Like most folk, I think Red Nose Day seems a pretty good thing. I know that those who conceived it are good folk. I don’t really stop to wonder if the money raised on the night displaces donations elsewhere in a zero-sum competition between big NGOs. I just think the folk on the telly and all over the UK are doing something decent, and at the same time putting less well-off states at the top of the news agenda for one brief moment each year or two.

This year, though, something went wrong.

Someone decided it would be effective if we saw black children dying live on camera. And the way the evening was structured, their deaths seemed to be presented to signify a hopelessness which can only be fixed by comic Relief and an orgy of on-camera self-congratulation. And we saw way too much of white people going to Africa to cry about these dying children – at one point even waving a magic wand to fix it for a few lucky kids like they’d got a golden ticket by being in the right place at the right time for the cameras.

Africa is a completely amazing continent with all kinds of magic and horror going on. There’s a lot we, as better off folk in a rich economy, can do to help some African states. But none of that involves ignoring the great work that some African governments and people are doing for themselves; none of it involves different standards for snuff movies involving children depending upon their race; and none of it involves white people in London creating strategies for what will work best for Africans.

David Lammy was on Radio 4 this morning complaining about much of this (postscript – here’s his Guardian piece on the subject). There was a guy from Comic Relief explaining that he ‘was listening’ to David. I looked at the Comic Relief website to confirm a hunch and indeed every executive on the website (CEO and all Directors) is white.  This is the norm with international development work based in enormously racially diverse London. Oh, and here’s the BBC’s all-white executive team. Why?  You’d have to ask the white executives.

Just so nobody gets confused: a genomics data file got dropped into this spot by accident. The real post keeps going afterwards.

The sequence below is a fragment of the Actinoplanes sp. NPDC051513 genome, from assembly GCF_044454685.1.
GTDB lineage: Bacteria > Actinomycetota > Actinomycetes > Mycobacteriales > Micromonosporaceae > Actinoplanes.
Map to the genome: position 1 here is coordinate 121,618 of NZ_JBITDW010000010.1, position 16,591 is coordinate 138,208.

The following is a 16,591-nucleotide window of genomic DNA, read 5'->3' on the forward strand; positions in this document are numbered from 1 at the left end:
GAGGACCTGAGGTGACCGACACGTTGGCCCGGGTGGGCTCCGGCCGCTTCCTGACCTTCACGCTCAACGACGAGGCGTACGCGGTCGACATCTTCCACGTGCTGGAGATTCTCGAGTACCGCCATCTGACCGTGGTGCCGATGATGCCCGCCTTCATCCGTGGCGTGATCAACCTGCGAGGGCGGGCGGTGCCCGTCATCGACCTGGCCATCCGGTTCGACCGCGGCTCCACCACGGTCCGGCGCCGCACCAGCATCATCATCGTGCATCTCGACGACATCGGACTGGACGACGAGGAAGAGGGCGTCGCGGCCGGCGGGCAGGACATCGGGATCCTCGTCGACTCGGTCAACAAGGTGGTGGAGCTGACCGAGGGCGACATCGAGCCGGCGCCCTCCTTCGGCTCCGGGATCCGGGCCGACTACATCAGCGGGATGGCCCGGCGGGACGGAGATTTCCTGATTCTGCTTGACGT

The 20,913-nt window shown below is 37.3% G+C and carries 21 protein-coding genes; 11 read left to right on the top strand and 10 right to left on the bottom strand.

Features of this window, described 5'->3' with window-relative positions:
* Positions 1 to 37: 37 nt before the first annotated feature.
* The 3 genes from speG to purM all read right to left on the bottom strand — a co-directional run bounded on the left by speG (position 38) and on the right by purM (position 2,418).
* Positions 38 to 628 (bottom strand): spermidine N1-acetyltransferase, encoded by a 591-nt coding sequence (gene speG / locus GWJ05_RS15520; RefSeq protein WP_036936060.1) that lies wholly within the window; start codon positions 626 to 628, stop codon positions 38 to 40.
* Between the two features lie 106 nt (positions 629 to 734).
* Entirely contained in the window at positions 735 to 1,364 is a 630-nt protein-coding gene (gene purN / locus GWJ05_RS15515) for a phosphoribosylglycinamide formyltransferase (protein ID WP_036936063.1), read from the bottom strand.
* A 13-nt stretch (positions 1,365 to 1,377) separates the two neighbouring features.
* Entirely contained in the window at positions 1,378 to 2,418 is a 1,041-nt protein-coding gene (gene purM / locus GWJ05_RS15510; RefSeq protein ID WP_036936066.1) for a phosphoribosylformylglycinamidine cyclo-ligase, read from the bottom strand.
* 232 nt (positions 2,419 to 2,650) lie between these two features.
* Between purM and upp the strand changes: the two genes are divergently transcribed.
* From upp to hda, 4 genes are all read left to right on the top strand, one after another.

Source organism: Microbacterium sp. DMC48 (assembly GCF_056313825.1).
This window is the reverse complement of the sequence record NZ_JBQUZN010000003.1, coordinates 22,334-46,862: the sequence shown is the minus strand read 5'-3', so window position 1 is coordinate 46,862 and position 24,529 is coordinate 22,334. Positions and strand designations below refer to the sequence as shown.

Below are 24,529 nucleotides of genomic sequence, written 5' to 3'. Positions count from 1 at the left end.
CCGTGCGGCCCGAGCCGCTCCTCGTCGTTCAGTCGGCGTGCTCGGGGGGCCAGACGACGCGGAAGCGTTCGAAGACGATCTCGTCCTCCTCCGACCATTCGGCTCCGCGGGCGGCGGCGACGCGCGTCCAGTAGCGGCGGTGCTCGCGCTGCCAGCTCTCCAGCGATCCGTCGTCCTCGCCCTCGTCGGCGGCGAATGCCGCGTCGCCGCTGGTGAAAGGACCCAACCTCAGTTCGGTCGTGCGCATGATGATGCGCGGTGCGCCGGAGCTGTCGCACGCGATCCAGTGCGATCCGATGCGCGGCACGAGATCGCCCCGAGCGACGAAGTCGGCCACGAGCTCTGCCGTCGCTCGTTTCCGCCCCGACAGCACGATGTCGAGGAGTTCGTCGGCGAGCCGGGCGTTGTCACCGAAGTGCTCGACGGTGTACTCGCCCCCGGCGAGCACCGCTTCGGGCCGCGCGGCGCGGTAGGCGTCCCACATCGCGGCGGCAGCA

To be harsh but fair, last night was awful. Rowan Atkinson turned in the only skilled and vaguely funny performance – the scripts seemed like they’d been knocked-off on fag packets the night before by people whose minds weren’t on the job. Fair enough, a studio full of normally funny people being nice doesn’t make for great comedy. But even that considered, it was pretty dire.

Worst of all, though, was the presentation of Africa by white people. And before you write to the internet to tell me that Lenny Henry is black, his presence hosting the show is actually illustrative of the whole problem. It feels like it’s his job to show us all that it isn’t really just all about sad white people crying about Africa. That’s not his fault – he’s a super chap and he’s gone great work over the years. It’s just the way it is.

Maybe Red Nose Day can be revived for next time. But maybe it has just run its course. If it’s the former, it’ll need more effort from the performers, but also a lot more black folk – hell, maybe even some actual Africans – employed within the Comic Relief chain of command. Maybe that could set a trend in the international development sector?